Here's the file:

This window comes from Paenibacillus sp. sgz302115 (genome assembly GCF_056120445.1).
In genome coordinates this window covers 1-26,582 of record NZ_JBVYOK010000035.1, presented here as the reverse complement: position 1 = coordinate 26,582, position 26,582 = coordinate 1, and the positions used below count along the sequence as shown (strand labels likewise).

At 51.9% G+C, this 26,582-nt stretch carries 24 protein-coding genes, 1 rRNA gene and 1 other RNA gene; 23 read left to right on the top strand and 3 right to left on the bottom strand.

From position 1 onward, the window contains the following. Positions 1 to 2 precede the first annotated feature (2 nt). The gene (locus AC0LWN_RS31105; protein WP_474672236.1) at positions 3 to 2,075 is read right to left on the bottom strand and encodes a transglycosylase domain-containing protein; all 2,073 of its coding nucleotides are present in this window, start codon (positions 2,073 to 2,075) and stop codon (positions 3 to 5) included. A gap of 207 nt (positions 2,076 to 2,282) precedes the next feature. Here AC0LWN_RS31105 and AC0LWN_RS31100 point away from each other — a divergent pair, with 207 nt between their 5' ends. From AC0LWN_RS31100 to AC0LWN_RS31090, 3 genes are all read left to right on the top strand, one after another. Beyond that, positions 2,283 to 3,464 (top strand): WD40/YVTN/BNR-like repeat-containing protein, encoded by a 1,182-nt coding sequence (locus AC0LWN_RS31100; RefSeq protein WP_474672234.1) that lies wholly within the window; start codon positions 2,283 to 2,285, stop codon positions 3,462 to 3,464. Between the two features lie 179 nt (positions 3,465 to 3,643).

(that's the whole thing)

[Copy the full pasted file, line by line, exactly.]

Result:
This window comes from Paenibacillus sp. sgz302115 (genome assembly GCF_056120445.1).
In genome coordinates this window covers 1-26,582 of record NZ_JBVYOK010000035.1, presented here as the reverse complement: position 1 = coordinate 26,582, position 26,582 = coordinate 1, and the positions used below count along the sequence as shown (strand labels likewise).

At 51.9% G+C, this 26,582-nt stretch carries 24 protein-coding genes, 1 rRNA gene and 1 other RNA gene; 23 read left to right on the top strand and 3 right to left on the bottom strand.

From position 1 onward, the window contains the following. Positions 1 to 2 precede the first annotated feature (2 nt). The gene (locus AC0LWN_RS31105; protein WP_474672236.1) at positions 3 to 2,075 is read right to left on the bottom strand and encodes a transglycosylase domain-containing protein; all 2,073 of its coding nucleotides are present in this window, start codon (positions 2,073 to 2,075) and stop codon (positions 3 to 5) included. A gap of 207 nt (positions 2,076 to 2,282) precedes the next feature. Here AC0LWN_RS31105 and AC0LWN_RS31100 point away from each other — a divergent pair, with 207 nt between their 5' ends. From AC0LWN_RS31100 to AC0LWN_RS31090, 3 genes are all read left to right on the top strand, one after another. Beyond that, positions 2,283 to 3,464 (top strand): WD40/YVTN/BNR-like repeat-containing protein, encoded by a 1,182-nt coding sequence (locus AC0LWN_RS31100; RefSeq protein WP_474672234.1) that lies wholly within the window; start codon positions 2,283 to 2,285, stop codon positions 3,462 to 3,464. Between the two features lie 179 nt (positions 3,465 to 3,643).